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Imogen Robertson grew up in Darlington, studied Russian and German at Cambridge, and now lives in London. She directed for TV, film and radio before becoming a full-time author, and also writes and reviews poetry. Imogen won the Telegraph’s ‘First thousand words of a novel competition’ in 2007 with the opening of Instruments of Darkness, her first novel.
Author photo © Rebecca Key
Shortlisted for the CWA Endeavour Historical Dagger, 2014 the electrifying new historical thriller from the acclaimed author of The Paris Winter.
London, 1785. When the body of a West Indies planter is found pegged out in the grounds of St Paul's, suspicion falls on one of the victim's former slaves, who was found with his watch on the London streets. As Harriet and Crowther begin investigate, however, they find the answer is not that simple. Together, they negotiate the interests of the British government, the secrets of the plantation owners, and a network of alliances stretching across the Atlantic. And they must confront the uncomfortable truth that some people are willing to do great evil when they believe their cause to be just.
A Maxim Jakubowski selected title. Set in Paris in 1909 at the heyday of La Belle Epoque, this historical thriller (and a stand-alone from Robertson, better known for her elegant Crowther and Westerman series) brings the city of light to life in all its decadent excesses, with opium-taking, stolen jewels and murder at the centre of the intrigue as a poor English portrait artist makes her way to the French capital and is drawn into a web of family intrigue. How our heroine turns from an initilly timid character into a strong, empowered woman as she strives to uncover mysteries and crime becomes a tale of adventure and self-development. Leisurely, evocative and rewardingly old-fashioned in the best sense of the term. Sarah Broadhurst's view... A tale full of drama and suspense in the winter of 1909-1910. It concerns a group of young ladies at the school of art in Paris. Central to the story is an impoverished English girl, Maud, who is befriended by a wealthy Russian, Tanya, ostensibly ‘finishing’ her education by acquiring drawing and social skills and improving her French and English. Maud is hoodwinked by a couple of confidence tricksters and Tanya rescues her. It’s a good, well constructed story.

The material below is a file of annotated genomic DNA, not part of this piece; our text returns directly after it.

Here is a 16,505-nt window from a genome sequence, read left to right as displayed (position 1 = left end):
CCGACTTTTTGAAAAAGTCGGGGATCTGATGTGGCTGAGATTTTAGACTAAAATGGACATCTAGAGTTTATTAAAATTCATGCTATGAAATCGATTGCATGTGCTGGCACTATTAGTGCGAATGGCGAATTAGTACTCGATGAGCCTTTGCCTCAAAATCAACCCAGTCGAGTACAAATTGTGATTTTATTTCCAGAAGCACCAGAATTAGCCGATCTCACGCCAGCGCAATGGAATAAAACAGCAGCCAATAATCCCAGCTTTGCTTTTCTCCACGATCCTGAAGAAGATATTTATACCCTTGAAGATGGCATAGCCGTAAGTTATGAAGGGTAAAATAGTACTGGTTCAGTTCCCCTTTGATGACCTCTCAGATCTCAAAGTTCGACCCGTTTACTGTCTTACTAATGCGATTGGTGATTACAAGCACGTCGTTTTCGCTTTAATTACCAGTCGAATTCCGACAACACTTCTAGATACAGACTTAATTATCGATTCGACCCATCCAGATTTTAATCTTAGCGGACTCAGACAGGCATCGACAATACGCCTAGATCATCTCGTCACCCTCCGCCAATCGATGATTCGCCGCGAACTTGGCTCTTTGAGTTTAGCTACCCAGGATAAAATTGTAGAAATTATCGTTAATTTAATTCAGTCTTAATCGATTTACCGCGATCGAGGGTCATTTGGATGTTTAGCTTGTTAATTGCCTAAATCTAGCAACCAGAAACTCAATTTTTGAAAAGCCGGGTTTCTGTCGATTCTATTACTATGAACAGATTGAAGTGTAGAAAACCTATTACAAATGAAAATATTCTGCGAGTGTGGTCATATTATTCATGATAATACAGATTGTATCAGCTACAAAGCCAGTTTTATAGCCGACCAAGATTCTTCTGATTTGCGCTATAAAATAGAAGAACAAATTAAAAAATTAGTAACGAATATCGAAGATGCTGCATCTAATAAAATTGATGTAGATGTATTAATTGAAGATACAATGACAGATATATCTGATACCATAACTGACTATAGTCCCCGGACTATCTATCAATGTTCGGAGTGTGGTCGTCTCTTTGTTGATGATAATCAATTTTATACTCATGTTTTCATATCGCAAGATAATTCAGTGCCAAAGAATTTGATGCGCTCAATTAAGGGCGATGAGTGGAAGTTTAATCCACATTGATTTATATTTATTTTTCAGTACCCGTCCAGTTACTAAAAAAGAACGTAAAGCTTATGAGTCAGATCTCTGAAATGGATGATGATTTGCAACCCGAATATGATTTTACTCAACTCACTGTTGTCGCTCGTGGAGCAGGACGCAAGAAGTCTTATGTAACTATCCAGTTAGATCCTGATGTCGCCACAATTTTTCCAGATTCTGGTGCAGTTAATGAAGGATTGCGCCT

April 2012 Book of the Month. Shortlisted for the CWA Ellis Peters Historical Award 2011. This is the third in the series of historical crime novels that started with Instruments of Darkness and new readers should start there and have the pleasure of following the characters and their changing lives through the series. Others, like me, hooked on the series have only to wait till April to devour the latest, Circle of Shadows. These are long novels, rich in detail and incident, the lead characters immensely likeable, the historical background adding colour with Imogen Robertson using fact and fiction in her narrative to create a thoroughly satisfying picture of the Eighteenth Century. Like for Like ReadingMistress of the Art of Death, Ariana FranklinThe Talisman Ring, Georgette Heyer
April 2010 Debut of the Month. A rich historical novel, full of mystery, secrets and hidden identities which involve family inheritance, murder and some intriguing characters. It romps along at a good pace, gaining speed and complexity as it goes. Atmospheric and the most enormous fun, it is not the literary masterpiece the publishers would like us to believe, but a thoroughly good read. Comparison: Jed Rubenfeld, Mikkel Birkegaard, Robert Goddard.